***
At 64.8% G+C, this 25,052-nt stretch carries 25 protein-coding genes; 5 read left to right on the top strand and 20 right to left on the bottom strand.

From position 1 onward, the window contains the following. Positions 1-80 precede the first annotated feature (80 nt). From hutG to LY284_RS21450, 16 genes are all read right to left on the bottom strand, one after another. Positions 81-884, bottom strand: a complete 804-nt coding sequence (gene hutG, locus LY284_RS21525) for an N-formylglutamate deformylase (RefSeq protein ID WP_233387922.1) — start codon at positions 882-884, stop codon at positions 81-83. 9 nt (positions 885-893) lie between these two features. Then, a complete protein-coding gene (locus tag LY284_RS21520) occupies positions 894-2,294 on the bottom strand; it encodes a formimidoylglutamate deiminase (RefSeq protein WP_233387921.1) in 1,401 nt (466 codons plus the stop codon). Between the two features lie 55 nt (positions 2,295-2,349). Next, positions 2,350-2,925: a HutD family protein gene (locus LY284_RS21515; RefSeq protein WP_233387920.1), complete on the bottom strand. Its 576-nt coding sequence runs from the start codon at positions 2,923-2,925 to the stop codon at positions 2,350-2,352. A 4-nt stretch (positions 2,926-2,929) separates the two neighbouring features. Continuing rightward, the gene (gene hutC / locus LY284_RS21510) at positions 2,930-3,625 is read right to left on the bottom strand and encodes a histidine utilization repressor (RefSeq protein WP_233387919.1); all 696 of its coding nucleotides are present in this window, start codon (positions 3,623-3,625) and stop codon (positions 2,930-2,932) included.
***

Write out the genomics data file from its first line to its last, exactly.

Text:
At 64.8% G+C, this 25,052-nt stretch carries 25 protein-coding genes; 5 read left to right on the top strand and 20 right to left on the bottom strand.

From position 1 onward, the window contains the following. Positions 1-80 precede the first annotated feature (80 nt). From hutG to LY284_RS21450, 16 genes are all read right to left on the bottom strand, one after another. Positions 81-884, bottom strand: a complete 804-nt coding sequence (gene hutG, locus LY284_RS21525) for an N-formylglutamate deformylase (RefSeq protein ID WP_233387922.1) — start codon at positions 882-884, stop codon at positions 81-83. 9 nt (positions 885-893) lie between these two features. Then, a complete protein-coding gene (locus tag LY284_RS21520) occupies positions 894-2,294 on the bottom strand; it encodes a formimidoylglutamate deiminase (RefSeq protein WP_233387921.1) in 1,401 nt (466 codons plus the stop codon). Between the two features lie 55 nt (positions 2,295-2,349). Next, positions 2,350-2,925: a HutD family protein gene (locus LY284_RS21515; RefSeq protein WP_233387920.1), complete on the bottom strand. Its 576-nt coding sequence runs from the start codon at positions 2,923-2,925 to the stop codon at positions 2,350-2,352. A 4-nt stretch (positions 2,926-2,929) separates the two neighbouring features. Continuing rightward, the gene (gene hutC / locus LY284_RS21510) at positions 2,930-3,625 is read right to left on the bottom strand and encodes a histidine utilization repressor (RefSeq protein WP_233387919.1); all 696 of its coding nucleotides are present in this window, start codon (positions 3,623-3,625) and stop codon (positions 2,930-2,932) included.